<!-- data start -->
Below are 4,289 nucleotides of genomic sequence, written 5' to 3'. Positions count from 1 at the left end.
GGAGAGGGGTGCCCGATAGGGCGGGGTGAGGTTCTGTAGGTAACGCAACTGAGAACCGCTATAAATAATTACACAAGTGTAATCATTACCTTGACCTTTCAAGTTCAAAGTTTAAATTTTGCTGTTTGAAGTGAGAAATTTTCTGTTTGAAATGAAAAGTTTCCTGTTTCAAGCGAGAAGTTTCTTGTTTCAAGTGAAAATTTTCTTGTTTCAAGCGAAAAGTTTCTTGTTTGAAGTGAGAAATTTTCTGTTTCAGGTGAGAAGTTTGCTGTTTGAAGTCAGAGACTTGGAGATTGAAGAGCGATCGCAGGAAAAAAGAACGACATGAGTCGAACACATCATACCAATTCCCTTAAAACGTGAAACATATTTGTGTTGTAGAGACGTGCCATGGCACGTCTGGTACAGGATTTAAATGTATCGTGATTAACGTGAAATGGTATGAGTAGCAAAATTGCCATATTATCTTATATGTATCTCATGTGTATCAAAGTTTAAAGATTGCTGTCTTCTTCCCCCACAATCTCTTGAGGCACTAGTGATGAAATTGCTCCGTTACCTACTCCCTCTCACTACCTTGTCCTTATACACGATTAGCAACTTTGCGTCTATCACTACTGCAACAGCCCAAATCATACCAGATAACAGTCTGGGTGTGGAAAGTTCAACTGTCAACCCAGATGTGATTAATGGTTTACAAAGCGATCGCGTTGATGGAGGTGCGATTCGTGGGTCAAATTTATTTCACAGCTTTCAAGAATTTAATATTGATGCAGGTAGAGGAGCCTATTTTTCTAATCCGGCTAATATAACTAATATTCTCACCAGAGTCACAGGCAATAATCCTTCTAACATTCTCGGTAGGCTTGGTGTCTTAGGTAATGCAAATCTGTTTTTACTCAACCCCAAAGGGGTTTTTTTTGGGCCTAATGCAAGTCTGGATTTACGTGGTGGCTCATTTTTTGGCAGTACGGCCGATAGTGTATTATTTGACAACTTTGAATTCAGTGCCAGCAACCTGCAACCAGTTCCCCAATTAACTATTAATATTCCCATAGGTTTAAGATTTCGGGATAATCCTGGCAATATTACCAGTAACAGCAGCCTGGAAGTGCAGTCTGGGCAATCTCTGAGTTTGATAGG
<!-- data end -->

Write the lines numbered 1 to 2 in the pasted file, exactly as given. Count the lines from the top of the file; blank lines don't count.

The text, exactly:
Below are 4,289 nucleotides of genomic sequence, written 5' to 3'. Positions count from 1 at the left end.
GGAGAGGGGTGCCCGATAGGGCGGGGTGAGGTTCTGTAGGTAACGCAACTGAGAACCGCTATAAATAATTACACAAGTGTAATCATTACCTTGACCTTTCAAGTTCAAAGTTTAAATTTTGCTGTTTGAAGTGAGAAATTTTCTGTTTGAAATGAAAAGTTTCCTGTTTCAAGCGAGAAGTTTCTTGTTTCAAGTGAAAATTTTCTTGTTTCAAGCGAAAAGTTTCTTGTTTGAAGTGAGAAATTTTCTGTTTCAGGTGAGAAGTTTGCTGTTTGAAGTCAGAGACTTGGAGATTGAAGAGCGATCGCAGGAAAAAAGAACGACATGAGTCGAACACATCATACCAATTCCCTTAAAACGTGAAACATATTTGTGTTGTAGAGACGTGCCATGGCACGTCTGGTACAGGATTTAAATGTATCGTGATTAACGTGAAATGGTATGAGTAGCAAAATTGCCATATTATCTTATATGTATCTCATGTGTATCAAAGTTTAAAGATTGCTGTCTTCTTCCCCCACAATCTCTTGAGGCACTAGTGATGAAATTGCTCCGTTACCTACTCCCTCTCACTACCTTGTCCTTATACACGATTAGCAACTTTGCGTCTATCACTACTGCAACAGCCCAAATCATACCAGATAACAGTCTGGGTGTGGAAAGTTCAACTGTCAACCCAGATGTGATTAATGGTTTACAAAGCGATCGCGTTGATGGAGGTGCGATTCGTGGGTCAAATTTATTTCACAGCTTTCAAGAATTTAATATTGATGCAGGTAGAGGAGCCTATTTTTCTAATCCGGCTAATATAACTAATATTCTCACCAGAGTCACAGGCAATAATCCTTCTAACATTCTCGGTAGGCTTGGTGTCTTAGGTAATGCAAATCTGTTTTTACTCAACCCCAAAGGGGTTTTTTTTGGGCCTAATGCAAGTCTGGATTTACGTGGTGGCTCATTTTTTGGCAGTACGGCCGATAGTGTATTATTTGACAACTTTGAATTCAGTGCCAGCAACCTGCAACCAGTTCCCCAATTAACTATTAATATTCCCATAGGTTTAAGATTTCGGGATAATCCTGGCAATATTACCAGTAACAGCAGCCTGGAAGTGCAGTCTGGGCAATCTCTGAGTTTGATAGG